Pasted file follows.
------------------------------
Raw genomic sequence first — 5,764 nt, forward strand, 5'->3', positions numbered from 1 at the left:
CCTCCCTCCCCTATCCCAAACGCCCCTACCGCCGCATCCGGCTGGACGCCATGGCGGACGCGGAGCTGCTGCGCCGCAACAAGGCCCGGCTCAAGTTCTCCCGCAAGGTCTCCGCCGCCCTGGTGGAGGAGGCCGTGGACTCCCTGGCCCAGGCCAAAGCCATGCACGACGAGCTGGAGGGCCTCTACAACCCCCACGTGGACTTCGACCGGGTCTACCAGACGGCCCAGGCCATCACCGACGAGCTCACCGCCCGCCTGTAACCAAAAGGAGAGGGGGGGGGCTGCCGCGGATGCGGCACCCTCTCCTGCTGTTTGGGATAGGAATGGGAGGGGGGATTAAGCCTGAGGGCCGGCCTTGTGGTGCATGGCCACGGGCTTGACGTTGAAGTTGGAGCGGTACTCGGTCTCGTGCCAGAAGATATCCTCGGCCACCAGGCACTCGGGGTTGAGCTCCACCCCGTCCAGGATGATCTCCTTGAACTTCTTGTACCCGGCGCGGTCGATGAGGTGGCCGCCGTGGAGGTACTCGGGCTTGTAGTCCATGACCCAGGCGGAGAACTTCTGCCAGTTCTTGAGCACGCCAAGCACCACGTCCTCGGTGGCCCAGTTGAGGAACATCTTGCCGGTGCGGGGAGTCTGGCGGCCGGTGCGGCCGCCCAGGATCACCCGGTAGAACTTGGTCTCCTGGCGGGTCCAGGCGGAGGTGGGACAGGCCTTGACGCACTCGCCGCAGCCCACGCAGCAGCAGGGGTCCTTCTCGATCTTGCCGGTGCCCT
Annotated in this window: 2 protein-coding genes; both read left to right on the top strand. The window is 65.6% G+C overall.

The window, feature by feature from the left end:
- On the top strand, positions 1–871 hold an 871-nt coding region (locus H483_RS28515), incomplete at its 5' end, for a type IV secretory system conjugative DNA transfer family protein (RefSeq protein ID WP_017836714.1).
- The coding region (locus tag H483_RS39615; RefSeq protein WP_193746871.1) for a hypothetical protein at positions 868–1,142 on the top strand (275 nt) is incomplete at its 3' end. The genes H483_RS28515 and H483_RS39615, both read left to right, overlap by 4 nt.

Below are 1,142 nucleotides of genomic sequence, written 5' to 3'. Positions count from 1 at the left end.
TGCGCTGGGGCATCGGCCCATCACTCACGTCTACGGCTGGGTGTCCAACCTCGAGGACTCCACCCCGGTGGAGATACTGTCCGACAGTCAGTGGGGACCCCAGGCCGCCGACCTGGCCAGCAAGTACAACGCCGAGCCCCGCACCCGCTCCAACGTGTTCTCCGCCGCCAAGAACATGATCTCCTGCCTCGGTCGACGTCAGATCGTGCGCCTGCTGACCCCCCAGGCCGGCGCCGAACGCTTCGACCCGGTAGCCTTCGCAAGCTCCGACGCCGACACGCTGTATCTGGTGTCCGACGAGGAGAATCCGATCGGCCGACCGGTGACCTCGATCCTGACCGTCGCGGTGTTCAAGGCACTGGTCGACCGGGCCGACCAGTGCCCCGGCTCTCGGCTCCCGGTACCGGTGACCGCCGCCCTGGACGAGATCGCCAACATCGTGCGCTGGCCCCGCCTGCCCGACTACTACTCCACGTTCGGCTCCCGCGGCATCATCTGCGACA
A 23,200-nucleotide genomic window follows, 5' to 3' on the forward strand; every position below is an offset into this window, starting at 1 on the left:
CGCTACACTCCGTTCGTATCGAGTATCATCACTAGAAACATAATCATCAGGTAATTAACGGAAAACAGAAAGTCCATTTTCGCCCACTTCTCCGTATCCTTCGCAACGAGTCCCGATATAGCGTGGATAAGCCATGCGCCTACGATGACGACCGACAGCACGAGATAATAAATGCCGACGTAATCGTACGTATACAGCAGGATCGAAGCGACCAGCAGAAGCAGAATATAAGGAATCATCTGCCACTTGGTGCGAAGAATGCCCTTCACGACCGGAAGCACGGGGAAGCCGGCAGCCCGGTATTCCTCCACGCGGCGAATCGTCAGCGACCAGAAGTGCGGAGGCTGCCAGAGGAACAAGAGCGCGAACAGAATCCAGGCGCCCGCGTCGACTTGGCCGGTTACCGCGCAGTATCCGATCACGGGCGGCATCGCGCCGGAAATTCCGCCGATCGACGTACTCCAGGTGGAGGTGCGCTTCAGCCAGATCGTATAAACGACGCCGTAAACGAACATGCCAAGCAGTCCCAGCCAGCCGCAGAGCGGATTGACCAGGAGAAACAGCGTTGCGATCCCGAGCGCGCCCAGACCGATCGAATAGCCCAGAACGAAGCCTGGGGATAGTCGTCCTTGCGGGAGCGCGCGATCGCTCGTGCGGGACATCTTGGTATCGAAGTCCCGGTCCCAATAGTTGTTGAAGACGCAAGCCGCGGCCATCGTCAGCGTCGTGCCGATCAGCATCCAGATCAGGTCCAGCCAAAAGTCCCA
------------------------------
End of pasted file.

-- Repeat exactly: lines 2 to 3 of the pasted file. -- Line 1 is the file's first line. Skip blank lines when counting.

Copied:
CCTCCCTCCCCTATCCCAAACGCCCCTACCGCCGCATCCGGCTGGACGCCATGGCGGACGCGGAGCTGCTGCGCCGCAACAAGGCCCGGCTCAAGTTCTCCCGCAAGGTCTCCGCCGCCCTGGTGGAGGAGGCCGTGGACTCCCTGGCCCAGGCCAAAGCCATGCACGACGAGCTGGAGGGCCTCTACAACCCCCACGTGGACTTCGACCGGGTCTACCAGACGGCCCAGGCCATCACCGACGAGCTCACCGCCCGCCTGTAACCAAAAGGAGAGGGGGGGGGCTGCCGCGGATGCGGCACCCTCTCCTGCTGTTTGGGATAGGAATGGGAGGGGGGATTAAGCCTGAGGGCCGGCCTTGTGGTGCATGGCCACGGGCTTGACGTTGAAGTTGGAGCGGTACTCGGTCTCGTGCCAGAAGATATCCTCGGCCACCAGGCACTCGGGGTTGAGCTCCACCCCGTCCAGGATGATCTCCTTGAACTTCTTGTACCCGGCGCGGTCGATGAGGTGGCCGCCGTGGAGGTACTCGGGCTTGTAGTCCATGACCCAGGCGGAGAACTTCTGCCAGTTCTTGAGCACGCCAAGCACCACGTCCTCGGTGGCCCAGTTGAGGAACATCTTGCCGGTGCGGGGAGTCTGGCGGCCGGTGCGGCCGCCCAGGATCACCCGGTAGAACTTGGTCTCCTGGCGGGTCCAGGCGGAGGTGGGACAGGCCTTGACGCACTCGCCGCAGCCCACGCAGCAGCAGGGGTCCTTCTCGATCTTGCCGGTGCCCT
Annotated in this window: 2 protein-coding genes; both read left to right on the top strand. The window is 65.6% G+C overall.